Soon - managers will have the power to close your email account - freeze your pay - call security and lock you out of the office - all with a few mouse clicks. Personal involvement in the fate of each employee will be reduced to a minimum.
Difficult episodes like dismissal will be carried out remotely, over the network. The human resources equivalent of the laser-guided smart bomb is about to be launched upon the working world.
Business Layers, a company based in New Jersey, is marketing eProvisions Day One, software that promises to streamline personnel management. Described as an application that "allows organizations to dynamically allocate both physical and digital resources", it will boost the authority and influence of managers who would prefer to handle their staff by keeping face-to-face encounters to a minimum. An employee can be deprovisioned
or locked out of an organisation within seconds of the decision to terminate their employment. Of course, there's nothing too sinister or illegal about this, its a further demonstration of how technology has as much potential to assert authority as increase openness and flexibility.
The software has been developed as an ingenious way of both keeping track of resources and balancing the workload shared by employees. Among other efficiencies, this information might reduce the hidden costs of having to hire and fire people. However, the technology could also be used to create a climate in some organisations which permitted employers to hire and fire without the incurring the emotional cost of having to break the bad news. In these cases, it will eliminate the friction of decency and responsibility that makes many jobs secure and bearable.
Hopefully, software like this will be installed without first having to uninstall the traditional rules and protocols that hold companies together. It's easy to see how having the best intentions could quickly lead to some bosses taking the path of least resistance: mass layoffs at the click of a button marked ‘terminate employment and liabilities'. It's so much easier to do the deed if you know that Bob is out of the office, choosing his lunch - you'll never hear his angry drumming on the glass doors far, far below.
Making it so easy to manage the trickier parts of human resourcing could also lead to unfortunate mistakes. Imagine, a whole corporation, fired when some negligent personnel manager absent-mindedly double-clicks when she should have single-clicked. The entire operation would find itself locked out and logged off in a case of accidental corporate self-destruction. Even worse, rival companies or disgruntled former employees might hack into the network and cause crippling destaffing from anywhere in the world.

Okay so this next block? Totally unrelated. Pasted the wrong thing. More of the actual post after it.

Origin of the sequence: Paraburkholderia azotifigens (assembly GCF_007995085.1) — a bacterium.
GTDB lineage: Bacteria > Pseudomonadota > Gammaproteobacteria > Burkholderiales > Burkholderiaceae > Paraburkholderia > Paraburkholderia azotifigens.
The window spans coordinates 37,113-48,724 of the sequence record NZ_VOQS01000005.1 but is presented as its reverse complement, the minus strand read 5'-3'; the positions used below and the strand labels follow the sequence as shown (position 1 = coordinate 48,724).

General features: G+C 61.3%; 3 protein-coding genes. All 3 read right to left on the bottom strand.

There could be consequences for the notice period. In most cases, workers and employees have symmetrical responsibilities regarding when they should inform the other party of an imminent termination of employment. This has in part evolved as a bureaucratic safety valve – giving your boss prior notice gives him time to find a replacement and complete the paper work that will see you on your way.
Similarly, it's up to your boss to let you know that you're going to be laid off in good time – fear that you could be laid off at a moment's notice does not help producitivity. Software that accelerates the process of staff change could cause the reduction or disappearance of the notice period.
As ever, this powerful new technology (a direct result of the interconnectivity of the modern information workplace) needs to be introduced alongside a new commitment to manage responsibly and with consideration. Without reasonable ethical and legal provisions, we might, for example, hear of firms where urine is automatically tested after each visit to the staff toilet facilities.
Subsequent analysis might reveal that an individual has recently consumed drugs, alcohol or other proscribed substances (pork, a soft drink produced by a rival company, cigarettes). This could be used as evidence that the employee had contravened company rules and be instantly acted upon by automated personnel management and enforcement software. The transgressor would return to his desk to find both an email announcing his dismissal and a couple of security personnel to help him leave quietly.
But surely no company could ever be that sneaky?www.i-resign.com